If you are a parent with young children, you're likely dreading the moment that you have to give them the awkward sex talk.
Though most of us agree that it can be (and often is) a very uncomfortable experience, there isn't really a universal age considered to be the perfect time to discuss it. While we tend to assume we should wait until they reach their teenage years, it may be better to talk about sex much earlier than that.
One mom stands by her decision to have the conversation with all of her kids by the time they were four, five, and seven years old because her two oldest children were already hearing about it in school.
When her oldest child came home from kindergarten one day, Katie Bingham-Smith was upset to hear him asking about sex. She found out that he had learned about it from other children during recess.
She decided to have a conversation right away so there was no confusion, and thought that was that -- until her daughter was in kindergarten and the same thing happened.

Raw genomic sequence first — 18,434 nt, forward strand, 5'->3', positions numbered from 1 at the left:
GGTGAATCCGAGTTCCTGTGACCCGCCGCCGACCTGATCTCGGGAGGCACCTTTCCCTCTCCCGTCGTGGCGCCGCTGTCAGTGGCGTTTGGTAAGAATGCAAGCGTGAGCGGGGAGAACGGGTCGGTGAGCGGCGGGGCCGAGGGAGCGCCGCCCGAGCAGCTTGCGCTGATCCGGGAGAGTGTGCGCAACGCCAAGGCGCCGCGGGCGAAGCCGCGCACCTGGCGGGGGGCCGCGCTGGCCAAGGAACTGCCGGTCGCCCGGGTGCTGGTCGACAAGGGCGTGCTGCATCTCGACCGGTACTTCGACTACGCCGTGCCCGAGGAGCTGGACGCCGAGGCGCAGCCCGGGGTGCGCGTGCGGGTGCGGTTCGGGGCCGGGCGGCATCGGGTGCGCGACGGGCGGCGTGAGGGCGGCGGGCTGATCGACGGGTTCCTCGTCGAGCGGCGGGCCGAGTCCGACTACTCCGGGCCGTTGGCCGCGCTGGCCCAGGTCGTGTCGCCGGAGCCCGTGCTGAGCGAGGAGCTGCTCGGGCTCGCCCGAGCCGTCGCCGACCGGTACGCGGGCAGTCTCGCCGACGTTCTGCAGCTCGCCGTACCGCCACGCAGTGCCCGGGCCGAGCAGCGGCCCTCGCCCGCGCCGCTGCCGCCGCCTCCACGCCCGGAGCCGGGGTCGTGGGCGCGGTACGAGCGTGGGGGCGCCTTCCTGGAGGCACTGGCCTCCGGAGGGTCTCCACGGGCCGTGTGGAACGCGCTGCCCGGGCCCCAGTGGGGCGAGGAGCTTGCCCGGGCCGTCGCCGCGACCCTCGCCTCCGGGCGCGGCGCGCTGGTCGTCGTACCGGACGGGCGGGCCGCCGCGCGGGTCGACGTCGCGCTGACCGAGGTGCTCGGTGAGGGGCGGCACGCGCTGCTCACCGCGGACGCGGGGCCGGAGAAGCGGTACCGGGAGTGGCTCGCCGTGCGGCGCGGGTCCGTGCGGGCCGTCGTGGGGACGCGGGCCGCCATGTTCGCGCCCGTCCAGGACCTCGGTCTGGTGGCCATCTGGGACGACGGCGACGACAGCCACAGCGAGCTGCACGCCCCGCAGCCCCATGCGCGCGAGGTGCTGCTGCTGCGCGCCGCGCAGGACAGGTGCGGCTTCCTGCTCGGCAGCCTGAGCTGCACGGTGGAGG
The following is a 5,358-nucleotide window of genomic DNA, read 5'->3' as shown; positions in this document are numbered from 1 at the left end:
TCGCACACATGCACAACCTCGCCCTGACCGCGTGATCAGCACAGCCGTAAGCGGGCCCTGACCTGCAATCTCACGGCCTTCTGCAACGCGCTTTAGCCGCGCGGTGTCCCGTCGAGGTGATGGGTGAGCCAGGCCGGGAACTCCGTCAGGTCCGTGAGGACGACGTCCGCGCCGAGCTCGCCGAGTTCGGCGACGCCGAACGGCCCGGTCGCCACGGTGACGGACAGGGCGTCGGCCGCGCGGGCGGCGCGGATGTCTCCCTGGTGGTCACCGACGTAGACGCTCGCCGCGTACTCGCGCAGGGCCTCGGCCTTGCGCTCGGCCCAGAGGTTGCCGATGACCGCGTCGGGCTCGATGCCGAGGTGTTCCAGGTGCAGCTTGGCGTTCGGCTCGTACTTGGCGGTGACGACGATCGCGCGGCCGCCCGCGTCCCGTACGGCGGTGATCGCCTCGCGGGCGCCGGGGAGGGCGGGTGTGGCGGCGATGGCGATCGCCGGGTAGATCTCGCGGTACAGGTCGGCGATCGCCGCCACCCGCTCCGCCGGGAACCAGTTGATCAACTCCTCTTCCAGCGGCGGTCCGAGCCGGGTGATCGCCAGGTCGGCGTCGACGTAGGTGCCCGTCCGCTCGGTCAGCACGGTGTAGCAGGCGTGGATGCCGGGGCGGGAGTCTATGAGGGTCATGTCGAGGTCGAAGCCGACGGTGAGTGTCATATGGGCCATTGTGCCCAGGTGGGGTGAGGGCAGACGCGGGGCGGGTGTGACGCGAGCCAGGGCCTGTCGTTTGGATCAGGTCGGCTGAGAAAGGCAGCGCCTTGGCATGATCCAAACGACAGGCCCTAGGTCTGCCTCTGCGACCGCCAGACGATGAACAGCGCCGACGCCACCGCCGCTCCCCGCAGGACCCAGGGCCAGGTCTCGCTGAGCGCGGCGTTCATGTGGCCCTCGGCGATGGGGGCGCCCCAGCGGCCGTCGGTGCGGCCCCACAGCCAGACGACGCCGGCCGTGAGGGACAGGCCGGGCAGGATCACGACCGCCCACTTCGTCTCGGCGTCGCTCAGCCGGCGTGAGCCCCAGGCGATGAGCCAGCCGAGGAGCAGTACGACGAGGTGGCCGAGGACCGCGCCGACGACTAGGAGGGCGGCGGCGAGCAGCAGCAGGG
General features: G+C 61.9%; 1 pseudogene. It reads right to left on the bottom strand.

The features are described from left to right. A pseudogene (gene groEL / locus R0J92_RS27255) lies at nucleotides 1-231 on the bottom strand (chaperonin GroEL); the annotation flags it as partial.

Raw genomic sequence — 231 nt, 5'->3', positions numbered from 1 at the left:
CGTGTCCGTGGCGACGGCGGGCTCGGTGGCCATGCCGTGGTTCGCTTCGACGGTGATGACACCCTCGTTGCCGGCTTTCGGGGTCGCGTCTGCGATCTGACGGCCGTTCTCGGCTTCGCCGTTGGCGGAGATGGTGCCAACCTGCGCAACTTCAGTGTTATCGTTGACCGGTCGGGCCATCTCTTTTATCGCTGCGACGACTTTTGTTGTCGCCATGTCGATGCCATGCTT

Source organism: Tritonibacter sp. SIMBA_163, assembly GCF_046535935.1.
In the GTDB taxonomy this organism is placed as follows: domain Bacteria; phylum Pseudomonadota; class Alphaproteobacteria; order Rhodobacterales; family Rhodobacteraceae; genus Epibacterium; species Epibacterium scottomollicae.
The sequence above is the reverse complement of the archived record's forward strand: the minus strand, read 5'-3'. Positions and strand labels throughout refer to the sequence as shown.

From then on, she decided that the best course of action was for her children to learn about sex directly from her. After discussing it with her daughter, she had the talk with her youngest son before he entered kindergarten.
While that may seem way too early to delve into this subject, children are now going through stages of puberty as young as six years old. Between the ages of six and nine, kids also become very curious about what sex is.
Child and family therapist Michelle Moreau says, “This is the perfect window of opportunity to talk, since kids are better able to understand concepts, but they’re not old enough to be super embarrassed."
And as Bingham-Smith found out, not answering their questions doesn't mean they won't get answers from other sources, which are likely to be inaccurate.
Even as young as three, children start asking questions about their genitals and begin noticing how others' body parts are different than their own.
When this happens, Louanne Cole Weston, PhD, says to "never avoid a 'teachable moment.' Dive in and offer accurate information whenever your child sashays anywhere near the topic of sex."
"You, as the parent, become the obvious go-to person whenever there's a question," she continues. "If you become an 'askable' parent, you will have offered your child an incredibly valuable gift."
Bingham-Smith definitely agrees, because she says that it's much easier to talk with her now-older children about more specific sex questions. She is also confident that they feel able to talk to her about anything.